Politics / 10 August 2019, 8:00pm / Siyabonga Mkhwanazi, Samkelo Mtshali and Lou-Anne Daniels
Cape Town - The Presidency has denounced the leaking of confidential banking information belonging to backers of President Cyril Ramaphosa's CR17 campaign to the media and reiterated that he had run a "clean campaign" ahead of the ANC's Nasrec elective conference in 2017.
The bank statements form part of legal papers before the court in Ramaphosa's challenge to Public Protector Busisiwe Mkhwebane's
report over the millions of rand donated to his campaign.
The president is arguing that the report by Mkhwebane was irrational and has to be set
Ramaphosa’s lawyer Peter Harris wrote to Deputy Judge President Aubrey Ledwaba that the record of the donors be sealed and not made public.
He also argues that the information may have been obtained illegally.
But Mkhwebane’s spokesperson Oupa Segalwe said on Friday that everything was above aboard.
Mkhwebane found Ramaphosa lied to Parliament regarding the R500 000 donation from controversial Bosasa chief executive Gavin Watson for his presidential campaign. She cited leaked emails, which have since been widely circulated on social media, as the source of her information.
The leaked emails purport to show that the president consulted with his campaign managers about which backers to approach for funding and how much was donated to his campaign, despite his claims to the contrary.
The Presidency expressed "grave concern" at what it said "amounts to a violation of the constitutionally enshrined right to privacy. This is all the more troubling as it seems clear that this information had been, from the first instance, obtained in an illegal manner.
The information, supposedly held only by the Public Protector, includes bank statements of third parties, which record private transactions and which are strictly confidential."
According to the Presidency, Ramaphosa's lawyers had made a request to the court "that certain information contained in the record of the Public Protector’s investigation into allegations against the President not be made public. This request is pending a determination on whether the information was obtained lawfully and whether it was lawfully sourced in relation to the complaint under investigation."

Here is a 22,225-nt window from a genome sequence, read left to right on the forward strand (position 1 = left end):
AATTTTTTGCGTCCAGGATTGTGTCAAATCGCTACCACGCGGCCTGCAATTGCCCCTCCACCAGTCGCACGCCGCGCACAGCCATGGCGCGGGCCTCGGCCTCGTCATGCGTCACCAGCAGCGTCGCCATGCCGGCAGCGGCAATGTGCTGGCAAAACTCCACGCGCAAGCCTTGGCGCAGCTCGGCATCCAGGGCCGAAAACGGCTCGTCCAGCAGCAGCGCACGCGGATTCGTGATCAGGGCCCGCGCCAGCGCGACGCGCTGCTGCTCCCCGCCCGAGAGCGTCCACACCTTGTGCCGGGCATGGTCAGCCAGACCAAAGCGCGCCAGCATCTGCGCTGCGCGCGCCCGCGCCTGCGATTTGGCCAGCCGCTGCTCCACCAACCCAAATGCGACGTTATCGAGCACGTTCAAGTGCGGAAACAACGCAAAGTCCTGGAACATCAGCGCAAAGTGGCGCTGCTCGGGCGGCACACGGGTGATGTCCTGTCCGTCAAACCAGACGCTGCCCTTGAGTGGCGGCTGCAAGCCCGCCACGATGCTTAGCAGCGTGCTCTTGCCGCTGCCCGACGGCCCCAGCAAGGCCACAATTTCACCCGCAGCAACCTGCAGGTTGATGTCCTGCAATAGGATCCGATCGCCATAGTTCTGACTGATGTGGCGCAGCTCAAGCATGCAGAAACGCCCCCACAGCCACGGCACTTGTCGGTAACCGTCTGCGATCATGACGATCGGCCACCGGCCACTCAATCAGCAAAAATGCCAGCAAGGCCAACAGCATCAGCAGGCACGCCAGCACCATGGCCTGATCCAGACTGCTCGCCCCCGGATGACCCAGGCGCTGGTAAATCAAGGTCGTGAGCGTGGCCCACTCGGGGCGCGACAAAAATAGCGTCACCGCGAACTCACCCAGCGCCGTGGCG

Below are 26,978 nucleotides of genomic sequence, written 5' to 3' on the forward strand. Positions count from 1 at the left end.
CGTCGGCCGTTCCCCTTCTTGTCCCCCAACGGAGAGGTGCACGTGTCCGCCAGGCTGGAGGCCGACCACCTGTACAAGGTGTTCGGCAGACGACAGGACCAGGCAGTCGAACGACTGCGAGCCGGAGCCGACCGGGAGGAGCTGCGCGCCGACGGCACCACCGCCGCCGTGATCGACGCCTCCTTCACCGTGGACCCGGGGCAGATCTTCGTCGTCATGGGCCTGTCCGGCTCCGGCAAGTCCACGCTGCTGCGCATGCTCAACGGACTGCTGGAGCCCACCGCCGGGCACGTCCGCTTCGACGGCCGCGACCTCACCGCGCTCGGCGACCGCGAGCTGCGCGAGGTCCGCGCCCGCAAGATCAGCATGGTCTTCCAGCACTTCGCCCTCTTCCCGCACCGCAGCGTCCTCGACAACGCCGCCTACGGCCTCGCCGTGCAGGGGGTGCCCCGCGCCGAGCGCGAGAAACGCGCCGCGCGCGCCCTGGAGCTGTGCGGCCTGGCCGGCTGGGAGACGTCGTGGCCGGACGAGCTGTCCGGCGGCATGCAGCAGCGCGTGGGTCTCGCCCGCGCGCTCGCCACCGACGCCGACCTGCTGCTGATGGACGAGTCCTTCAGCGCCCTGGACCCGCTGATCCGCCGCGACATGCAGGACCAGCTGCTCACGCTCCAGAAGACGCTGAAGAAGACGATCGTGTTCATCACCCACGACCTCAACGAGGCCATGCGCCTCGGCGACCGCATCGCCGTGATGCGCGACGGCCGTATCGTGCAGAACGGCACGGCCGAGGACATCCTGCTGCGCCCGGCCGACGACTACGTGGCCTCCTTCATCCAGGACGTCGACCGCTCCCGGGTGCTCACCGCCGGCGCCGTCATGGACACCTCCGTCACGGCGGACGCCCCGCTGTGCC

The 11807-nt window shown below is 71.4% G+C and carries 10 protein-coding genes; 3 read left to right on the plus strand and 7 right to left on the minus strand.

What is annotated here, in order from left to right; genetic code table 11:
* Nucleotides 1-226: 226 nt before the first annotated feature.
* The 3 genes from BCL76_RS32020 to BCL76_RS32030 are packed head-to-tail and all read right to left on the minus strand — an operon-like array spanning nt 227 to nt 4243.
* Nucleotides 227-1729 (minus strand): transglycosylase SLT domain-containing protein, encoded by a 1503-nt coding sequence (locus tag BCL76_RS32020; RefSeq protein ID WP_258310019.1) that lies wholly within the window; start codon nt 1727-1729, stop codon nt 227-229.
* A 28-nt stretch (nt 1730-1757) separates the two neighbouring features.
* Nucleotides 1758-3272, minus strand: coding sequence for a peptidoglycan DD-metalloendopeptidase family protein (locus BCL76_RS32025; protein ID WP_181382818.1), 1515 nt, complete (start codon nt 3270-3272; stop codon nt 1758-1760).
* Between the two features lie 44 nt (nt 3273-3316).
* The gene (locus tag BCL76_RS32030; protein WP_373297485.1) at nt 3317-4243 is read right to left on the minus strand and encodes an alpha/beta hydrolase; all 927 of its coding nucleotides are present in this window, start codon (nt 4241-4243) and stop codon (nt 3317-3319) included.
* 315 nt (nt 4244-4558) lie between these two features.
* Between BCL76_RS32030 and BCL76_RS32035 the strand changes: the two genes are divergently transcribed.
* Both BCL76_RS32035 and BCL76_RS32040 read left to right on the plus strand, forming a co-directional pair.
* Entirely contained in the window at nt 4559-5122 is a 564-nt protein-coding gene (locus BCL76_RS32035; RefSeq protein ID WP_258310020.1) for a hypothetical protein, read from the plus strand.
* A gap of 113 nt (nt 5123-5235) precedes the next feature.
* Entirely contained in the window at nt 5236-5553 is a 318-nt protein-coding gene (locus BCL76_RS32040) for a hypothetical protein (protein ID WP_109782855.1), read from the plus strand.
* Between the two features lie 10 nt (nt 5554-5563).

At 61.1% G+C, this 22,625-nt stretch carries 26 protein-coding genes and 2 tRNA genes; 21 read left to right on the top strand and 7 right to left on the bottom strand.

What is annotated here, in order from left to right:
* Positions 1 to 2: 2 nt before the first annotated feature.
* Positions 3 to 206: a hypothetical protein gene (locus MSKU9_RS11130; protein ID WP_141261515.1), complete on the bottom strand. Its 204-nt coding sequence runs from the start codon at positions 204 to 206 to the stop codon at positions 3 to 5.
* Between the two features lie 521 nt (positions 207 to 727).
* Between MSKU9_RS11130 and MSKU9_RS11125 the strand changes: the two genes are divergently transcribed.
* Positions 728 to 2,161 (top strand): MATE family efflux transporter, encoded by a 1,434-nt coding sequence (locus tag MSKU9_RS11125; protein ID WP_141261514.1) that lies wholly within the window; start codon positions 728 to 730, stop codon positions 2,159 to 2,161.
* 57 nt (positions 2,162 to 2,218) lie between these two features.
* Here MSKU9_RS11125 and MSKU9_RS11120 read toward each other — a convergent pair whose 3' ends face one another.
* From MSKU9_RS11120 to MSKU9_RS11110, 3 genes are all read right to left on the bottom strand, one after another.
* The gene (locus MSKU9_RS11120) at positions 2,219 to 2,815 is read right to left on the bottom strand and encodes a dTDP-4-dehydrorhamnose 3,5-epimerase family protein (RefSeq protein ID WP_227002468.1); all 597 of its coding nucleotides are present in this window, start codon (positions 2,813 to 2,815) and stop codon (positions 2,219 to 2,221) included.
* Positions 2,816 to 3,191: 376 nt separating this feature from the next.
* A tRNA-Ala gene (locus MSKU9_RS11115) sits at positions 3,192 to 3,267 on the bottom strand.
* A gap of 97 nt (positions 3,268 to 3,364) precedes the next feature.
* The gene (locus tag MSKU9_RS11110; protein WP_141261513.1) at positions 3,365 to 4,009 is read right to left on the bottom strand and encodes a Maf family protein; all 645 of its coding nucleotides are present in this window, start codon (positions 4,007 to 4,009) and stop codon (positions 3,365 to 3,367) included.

On Wednesday, Minister in the Presidency Jackson Mthembu cancelled a media briefing to clarify issues around the leaked emails.
“Having had a discussion with the officials of our glorious movement, we are happy that they are dealing with the matters relating to our president. We have decided not to continue with the media briefing, as posted earlier today,” Mthembu posted on Twitter.
On Tuesday, ANC spokesperson Pule Mabe issued a statement saying the party had noted with “grave concern” leaked emails claiming to be giving details on Ramaphosa’s campaign for leadership at its 54th conference.
He said the NEC meeting last month “reflected on the methodologies for campaigning as well as funding for such activities, and resolved to direct the national officials to look into how these processes may be better managed in the future”.
“The ANC is not aware of any acts of illegality on the part of a campaign conducted by any leader of the ANC, including President Ramaphosa.
“The leaked emails are nothing but a calculated manoeuvre to defocus and detract from the immediate task of socio-economic issues, and dealing with the challenges of our economy,” Mabe said.
On Saturday the Presidency reiterated that there was nothing untoward about the way the CR17 campaign was run.
"Neither the President nor the campaign has done anything wrong, ethically or legally. It is a common and accepted practice in South Africa and across the world for parties and candidates to raise funding from donors for campaigns.
"From the outset, the CR17 campaign team and the candidate agreed that this should be a clean campaign that operated within the necessary legal prescripts and in line with the values and principles of their organisation."